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Friday, January 11, 2013

Marly's Ghost, written by David Levithan and illustrated by Brian Selznick. Speak, Penguin. 2006. $8.99 ages 14 and up

"Her absence was all that mattered to me now. just as her presence had been all that mattered to me then. The people around me measured their days in hours or class periods or meals. I used to measure the days in glimpses of her face, touches from her hand, words sent back and forth through the air, all the things I'd tell her. I had never before experienced a love so elemental. And I never would again."

I found it very interesting to read David Levithan's story about Ben and his reaction to the loss of his girlfriend Marly. He fashions it as a retelling of Charles Dickens' A Christmas Carol, with some differences.

First, it happens on Valentine's Day. Ben has not been able to come to grips with Marly's death. As he mourns her absence he feels alone in missing her. And, he is bitter. He wants everyone to feel the way he is feeling, and sets about making Valentine's Day as miserable for them as it is for him:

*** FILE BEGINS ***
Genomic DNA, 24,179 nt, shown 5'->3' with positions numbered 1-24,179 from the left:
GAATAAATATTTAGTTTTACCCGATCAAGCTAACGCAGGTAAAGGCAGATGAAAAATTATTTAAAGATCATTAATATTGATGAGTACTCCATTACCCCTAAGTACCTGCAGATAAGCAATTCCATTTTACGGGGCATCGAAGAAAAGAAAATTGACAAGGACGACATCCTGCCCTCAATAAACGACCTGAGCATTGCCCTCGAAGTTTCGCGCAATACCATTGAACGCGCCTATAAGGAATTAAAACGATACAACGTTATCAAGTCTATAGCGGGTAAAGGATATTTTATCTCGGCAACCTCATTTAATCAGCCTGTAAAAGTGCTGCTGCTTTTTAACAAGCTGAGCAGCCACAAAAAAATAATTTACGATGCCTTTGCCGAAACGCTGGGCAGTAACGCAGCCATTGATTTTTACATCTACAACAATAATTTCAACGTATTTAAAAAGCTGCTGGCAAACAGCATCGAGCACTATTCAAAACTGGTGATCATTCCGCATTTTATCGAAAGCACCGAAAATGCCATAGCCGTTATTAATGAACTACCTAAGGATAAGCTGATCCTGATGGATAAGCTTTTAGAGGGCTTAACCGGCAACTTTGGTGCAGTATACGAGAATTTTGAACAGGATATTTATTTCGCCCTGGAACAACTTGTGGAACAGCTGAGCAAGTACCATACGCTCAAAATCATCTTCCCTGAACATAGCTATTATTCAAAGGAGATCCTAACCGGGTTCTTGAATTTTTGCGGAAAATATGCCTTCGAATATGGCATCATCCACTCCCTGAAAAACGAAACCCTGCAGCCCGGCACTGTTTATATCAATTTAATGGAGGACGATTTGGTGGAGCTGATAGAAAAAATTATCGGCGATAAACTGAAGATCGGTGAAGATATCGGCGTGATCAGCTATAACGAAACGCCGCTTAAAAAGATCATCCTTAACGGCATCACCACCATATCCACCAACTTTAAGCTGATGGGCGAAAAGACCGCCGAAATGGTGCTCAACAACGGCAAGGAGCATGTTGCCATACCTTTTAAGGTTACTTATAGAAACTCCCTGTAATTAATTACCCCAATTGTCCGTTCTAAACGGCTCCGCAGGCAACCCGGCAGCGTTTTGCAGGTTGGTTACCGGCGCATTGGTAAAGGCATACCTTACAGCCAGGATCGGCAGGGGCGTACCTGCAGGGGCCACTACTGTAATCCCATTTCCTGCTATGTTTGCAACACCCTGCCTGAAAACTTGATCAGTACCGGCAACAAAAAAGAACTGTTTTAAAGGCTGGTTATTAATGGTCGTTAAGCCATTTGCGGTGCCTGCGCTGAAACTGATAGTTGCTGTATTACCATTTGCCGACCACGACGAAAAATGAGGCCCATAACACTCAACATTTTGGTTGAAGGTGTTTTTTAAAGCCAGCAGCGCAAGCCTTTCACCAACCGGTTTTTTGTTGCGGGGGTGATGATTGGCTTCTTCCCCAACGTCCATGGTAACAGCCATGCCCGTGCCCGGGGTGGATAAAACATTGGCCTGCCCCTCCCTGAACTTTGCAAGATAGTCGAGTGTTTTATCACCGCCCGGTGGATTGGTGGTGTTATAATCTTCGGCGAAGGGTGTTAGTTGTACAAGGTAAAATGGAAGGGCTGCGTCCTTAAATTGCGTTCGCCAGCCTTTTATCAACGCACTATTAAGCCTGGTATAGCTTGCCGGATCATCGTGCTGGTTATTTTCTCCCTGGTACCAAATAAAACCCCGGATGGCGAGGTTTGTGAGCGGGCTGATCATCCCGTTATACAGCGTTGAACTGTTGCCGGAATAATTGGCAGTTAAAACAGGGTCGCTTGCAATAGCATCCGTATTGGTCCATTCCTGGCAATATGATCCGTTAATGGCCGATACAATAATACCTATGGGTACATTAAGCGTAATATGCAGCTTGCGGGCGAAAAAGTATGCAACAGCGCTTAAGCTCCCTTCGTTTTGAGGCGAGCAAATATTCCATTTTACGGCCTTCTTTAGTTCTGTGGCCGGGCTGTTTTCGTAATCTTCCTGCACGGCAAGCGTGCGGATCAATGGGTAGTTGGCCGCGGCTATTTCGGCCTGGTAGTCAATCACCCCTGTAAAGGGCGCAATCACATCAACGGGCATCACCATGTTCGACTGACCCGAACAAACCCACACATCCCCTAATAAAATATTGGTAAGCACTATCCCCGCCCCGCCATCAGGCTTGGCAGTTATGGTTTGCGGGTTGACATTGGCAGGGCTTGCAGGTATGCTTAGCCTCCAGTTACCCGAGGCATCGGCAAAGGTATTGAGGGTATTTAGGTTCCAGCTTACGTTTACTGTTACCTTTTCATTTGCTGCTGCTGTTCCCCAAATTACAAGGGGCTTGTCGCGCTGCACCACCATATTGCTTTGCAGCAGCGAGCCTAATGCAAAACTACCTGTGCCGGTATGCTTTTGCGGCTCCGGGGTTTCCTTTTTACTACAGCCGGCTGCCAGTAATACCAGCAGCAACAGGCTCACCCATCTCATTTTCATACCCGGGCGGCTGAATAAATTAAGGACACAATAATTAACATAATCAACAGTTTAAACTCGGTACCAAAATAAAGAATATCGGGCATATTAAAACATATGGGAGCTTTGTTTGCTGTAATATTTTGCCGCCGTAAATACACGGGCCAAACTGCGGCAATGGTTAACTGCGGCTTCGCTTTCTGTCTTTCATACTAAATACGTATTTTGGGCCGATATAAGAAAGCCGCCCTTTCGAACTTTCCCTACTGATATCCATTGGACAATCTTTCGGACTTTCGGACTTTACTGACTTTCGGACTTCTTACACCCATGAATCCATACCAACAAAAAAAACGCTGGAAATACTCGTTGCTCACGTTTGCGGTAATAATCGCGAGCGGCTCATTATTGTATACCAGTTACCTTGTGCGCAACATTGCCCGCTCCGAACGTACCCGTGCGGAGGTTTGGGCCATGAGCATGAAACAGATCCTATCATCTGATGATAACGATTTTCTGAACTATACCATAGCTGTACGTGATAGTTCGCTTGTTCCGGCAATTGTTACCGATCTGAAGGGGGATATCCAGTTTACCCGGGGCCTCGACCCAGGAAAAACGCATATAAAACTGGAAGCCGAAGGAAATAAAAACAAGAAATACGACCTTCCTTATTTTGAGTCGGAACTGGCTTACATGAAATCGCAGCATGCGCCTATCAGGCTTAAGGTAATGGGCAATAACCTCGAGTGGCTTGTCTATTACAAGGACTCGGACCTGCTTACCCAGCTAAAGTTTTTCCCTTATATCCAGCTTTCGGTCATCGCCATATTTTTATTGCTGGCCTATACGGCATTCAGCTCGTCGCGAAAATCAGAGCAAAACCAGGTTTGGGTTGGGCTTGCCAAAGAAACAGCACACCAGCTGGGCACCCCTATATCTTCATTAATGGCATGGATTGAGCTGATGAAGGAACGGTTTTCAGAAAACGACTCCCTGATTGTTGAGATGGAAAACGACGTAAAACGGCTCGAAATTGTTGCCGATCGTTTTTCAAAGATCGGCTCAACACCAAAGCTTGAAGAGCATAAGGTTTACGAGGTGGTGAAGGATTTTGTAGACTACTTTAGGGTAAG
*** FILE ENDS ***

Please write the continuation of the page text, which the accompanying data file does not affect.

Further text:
"I'm sick and tired of all this useless energy spent on love. All the drama. All the expectation. All these couples pretending to fit together because that's what they think they're supposed to do. I am sick of celebrating that. I am sick of glorifying the vulnerability and codependency of dimwitted lonely people who spend thirty dollars on a dozen roses and think that means something more than a waste of money."

 His friends wish he would lighten up and  join them as he used to do. Then, Marly's ghost visits him to warn him about where his life is headed. As happened in the original story, Marly then sends the ghosts of love past, present and future to help him realize what his life has been and what it will become if he doesn't forge a different path. There is so much for him to value in his friends and their support.

I like the characters. I admire David Levithan's ability to stick so closely to Dickens classic tale. Anyone who likes the works of Mr. Dickens is sure to find this an enjoyable read. The addition of Brian Selznick's pen and ink illustrations give it a realism that hearkens back to the original drawings.
This book is sure to find an audience. And, Valentine's Day is soon upon us!

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